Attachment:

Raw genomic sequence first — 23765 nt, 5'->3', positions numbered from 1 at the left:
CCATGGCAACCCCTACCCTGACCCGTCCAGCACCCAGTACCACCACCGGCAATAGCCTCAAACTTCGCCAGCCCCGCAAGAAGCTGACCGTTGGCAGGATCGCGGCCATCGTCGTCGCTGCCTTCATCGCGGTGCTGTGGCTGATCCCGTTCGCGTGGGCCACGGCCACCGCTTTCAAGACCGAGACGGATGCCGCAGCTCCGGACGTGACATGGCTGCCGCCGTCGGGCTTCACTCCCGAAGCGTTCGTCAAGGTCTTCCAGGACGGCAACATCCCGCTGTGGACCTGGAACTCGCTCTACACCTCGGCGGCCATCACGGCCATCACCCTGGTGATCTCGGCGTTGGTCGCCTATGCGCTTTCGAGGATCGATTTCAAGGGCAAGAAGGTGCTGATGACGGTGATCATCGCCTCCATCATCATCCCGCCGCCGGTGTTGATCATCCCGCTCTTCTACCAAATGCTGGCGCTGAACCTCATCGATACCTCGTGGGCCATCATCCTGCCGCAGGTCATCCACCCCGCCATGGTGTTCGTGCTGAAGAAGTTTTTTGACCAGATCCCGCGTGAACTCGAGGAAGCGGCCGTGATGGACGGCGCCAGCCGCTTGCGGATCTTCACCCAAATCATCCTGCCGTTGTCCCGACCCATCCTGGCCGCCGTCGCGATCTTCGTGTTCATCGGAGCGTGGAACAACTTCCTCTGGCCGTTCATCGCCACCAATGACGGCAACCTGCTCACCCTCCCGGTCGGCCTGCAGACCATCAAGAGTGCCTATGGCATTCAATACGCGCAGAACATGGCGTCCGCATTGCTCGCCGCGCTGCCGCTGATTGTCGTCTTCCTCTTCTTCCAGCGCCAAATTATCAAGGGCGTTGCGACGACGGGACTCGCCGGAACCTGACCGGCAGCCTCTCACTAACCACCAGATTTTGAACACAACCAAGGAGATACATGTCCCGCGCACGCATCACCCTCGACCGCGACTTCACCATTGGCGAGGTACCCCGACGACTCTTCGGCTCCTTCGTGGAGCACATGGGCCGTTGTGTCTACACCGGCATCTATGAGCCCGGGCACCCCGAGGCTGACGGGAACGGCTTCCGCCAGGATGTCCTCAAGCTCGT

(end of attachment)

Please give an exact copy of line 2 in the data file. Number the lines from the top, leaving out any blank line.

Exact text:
CCATGGCAACCCCTACCCTGACCCGTCCAGCACCCAGTACCACCACCGGCAATAGCCTCAAACTTCGCCAGCCCCGCAAGAAGCTGACCGTTGGCAGGATCGCGGCCATCGTCGTCGCTGCCTTCATCGCGGTGCTGTGGCTGATCCCGTTCGCGTGGGCCACGGCCACCGCTTTCAAGACCGAGACGGATGCCGCAGCTCCGGACGTGACATGGCTGCCGCCGTCGGGCTTCACTCCCGAAGCGTTCGTCAAGGTCTTCCAGGACGGCAACATCCCGCTGTGGACCTGGAACTCGCTCTACACCTCGGCGGCCATCACGGCCATCACCCTGGTGATCTCGGCGTTGGTCGCCTATGCGCTTTCGAGGATCGATTTCAAGGGCAAGAAGGTGCTGATGACGGTGATCATCGCCTCCATCATCATCCCGCCGCCGGTGTTGATCATCCCGCTCTTCTACCAAATGCTGGCGCTGAACCTCATCGATACCTCGTGGGCCATCATCCTGCCGCAGGTCATCCACCCCGCCATGGTGTTCGTGCTGAAGAAGTTTTTTGACCAGATCCCGCGTGAACTCGAGGAAGCGGCCGTGATGGACGGCGCCAGCCGCTTGCGGATCTTCACCCAAATCATCCTGCCGTTGTCCCGACCCATCCTGGCCGCCGTCGCGATCTTCGTGTTCATCGGAGCGTGGAACAACTTCCTCTGGCCGTTCATCGCCACCAATGACGGCAACCTGCTCACCCTCCCGGTCGGCCTGCAGACCATCAAGAGTGCCTATGGCATTCAATACGCGCAGAACATGGCGTCCGCATTGCTCGCCGCGCTGCCGCTGATTGTCGTCTTCCTCTTCTTCCAGCGCCAAATTATCAAGGGCGTTGCGACGACGGGACTCGCCGGAACCTGACCGGCAGCCTCTCACTAACCACCAGATTTTGAACACAACCAAGGAGATACATGTCCCGCGCACGCATCACCCTCGACCGCGACTTCACCATTGGCGAGGTACCCCGACGACTCTTCGGCTCCTTCGTGGAGCACATGGGCCGTTGTGTCTACACCGGCATCTATGAGCCCGGGCACCCCGAGGCTGACGGGAACGGCTTCCGCCAGGATGTCCTCAAGCTCGT